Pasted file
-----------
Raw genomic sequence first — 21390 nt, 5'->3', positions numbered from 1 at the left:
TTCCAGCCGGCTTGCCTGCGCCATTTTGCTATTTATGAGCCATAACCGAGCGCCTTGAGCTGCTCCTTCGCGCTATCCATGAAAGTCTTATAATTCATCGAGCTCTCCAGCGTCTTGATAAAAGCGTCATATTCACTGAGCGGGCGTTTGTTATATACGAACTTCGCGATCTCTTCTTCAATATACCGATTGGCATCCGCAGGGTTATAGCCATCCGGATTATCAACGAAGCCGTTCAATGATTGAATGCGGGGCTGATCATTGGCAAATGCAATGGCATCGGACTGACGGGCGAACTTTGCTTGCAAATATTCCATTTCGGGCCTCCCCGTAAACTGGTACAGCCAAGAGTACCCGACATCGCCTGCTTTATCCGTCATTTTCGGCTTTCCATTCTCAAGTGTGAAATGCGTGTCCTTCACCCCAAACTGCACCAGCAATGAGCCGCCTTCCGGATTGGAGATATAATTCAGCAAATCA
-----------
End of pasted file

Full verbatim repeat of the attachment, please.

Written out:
Raw genomic sequence first — 21390 nt, 5'->3', positions numbered from 1 at the left:
TTCCAGCCGGCTTGCCTGCGCCATTTTGCTATTTATGAGCCATAACCGAGCGCCTTGAGCTGCTCCTTCGCGCTATCCATGAAAGTCTTATAATTCATCGAGCTCTCCAGCGTCTTGATAAAAGCGTCATATTCACTGAGCGGGCGTTTGTTATATACGAACTTCGCGATCTCTTCTTCAATATACCGATTGGCATCCGCAGGGTTATAGCCATCCGGATTATCAACGAAGCCGTTCAATGATTGAATGCGGGGCTGATCATTGGCAAATGCAATGGCATCGGACTGACGGGCGAACTTTGCTTGCAAATATTCCATTTCGGGCCTCCCCGTAAACTGGTACAGCCAAGAGTACCCGACATCGCCTGCTTTATCCGTCATTTTCGGCTTTCCATTCTCAAGTGTGAAATGCGTGTCCTTCACCCCAAACTGCACCAGCAATGAGCCGCCTTCCGGATTGGAGATATAATTCAGCAAATCA